So, patients would be forced to buy medicines from government pharmacies or hospitals. They have three reasons for this-to oppose online pharmacies, to speak up against the e-portal as mandated by the government, and to have their views on the Central drug act amendment, where the government has mandated the presence of pharmacies in all stores, be taken into consideration.
The chemist body is also likely to hold a demonstration at Jantar Mantar today.
In the wake of the round-the-clock strike called by medical stores, the Drugs Control Department has made elaborate arrangements to ensure the uninterrupted supply of medicines to the needy in Karnataka.
"We have been asked to upload all information related to sale of medicines on a portal, which is not possible with the existing infrastructure", said a senior member of AIOCD.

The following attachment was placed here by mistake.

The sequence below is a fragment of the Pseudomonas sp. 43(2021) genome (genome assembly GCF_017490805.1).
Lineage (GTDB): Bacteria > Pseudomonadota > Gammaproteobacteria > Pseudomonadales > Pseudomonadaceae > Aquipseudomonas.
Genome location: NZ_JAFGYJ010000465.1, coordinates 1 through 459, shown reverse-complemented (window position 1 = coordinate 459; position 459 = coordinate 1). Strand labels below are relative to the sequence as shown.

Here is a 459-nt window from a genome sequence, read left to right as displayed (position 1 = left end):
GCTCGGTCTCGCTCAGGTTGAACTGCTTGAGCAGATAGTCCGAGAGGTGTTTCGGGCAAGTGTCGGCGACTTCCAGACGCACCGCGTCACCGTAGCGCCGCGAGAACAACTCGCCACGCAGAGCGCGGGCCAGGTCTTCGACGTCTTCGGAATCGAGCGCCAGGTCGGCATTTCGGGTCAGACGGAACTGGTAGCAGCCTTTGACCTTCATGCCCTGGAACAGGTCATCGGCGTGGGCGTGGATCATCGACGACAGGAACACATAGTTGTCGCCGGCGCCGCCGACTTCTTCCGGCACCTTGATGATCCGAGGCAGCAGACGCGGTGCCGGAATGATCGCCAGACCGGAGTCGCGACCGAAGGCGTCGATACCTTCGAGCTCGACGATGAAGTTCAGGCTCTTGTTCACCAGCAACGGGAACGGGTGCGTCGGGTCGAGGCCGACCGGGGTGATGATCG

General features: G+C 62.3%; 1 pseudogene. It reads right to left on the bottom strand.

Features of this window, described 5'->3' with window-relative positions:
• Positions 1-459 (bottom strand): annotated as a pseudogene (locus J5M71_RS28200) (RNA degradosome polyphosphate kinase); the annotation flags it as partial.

If you have been trying to get medicines between late last night and this morning, you would've realised that pharmaceutical stores across the country have gone on strike.
Shinde said AIOCD members were also unhappy with government's plan to make it mandatory for all retailers and chemists to register, and provide all details of the medicines received, sold and returned to the manufacturer.
"If our demands are not met, we will go on an indefinite strike", AIOCD president Jagannath Shinde told PTI in Mumbai. Further they have also cited the threat to their own business due to online pharmacy.
In November last, AIOCD had postponed its proposed nationwide strike on November 23 after Union Health Ministry assured it that it will look into the issue of online sale of medicines and other matters raised by the group.
"Over 60 per cent rural India has no qualified doctors, and now the government has stipulated sale of medicines only through a prescription by a qualified medico, as one of the conditions in the e-portal".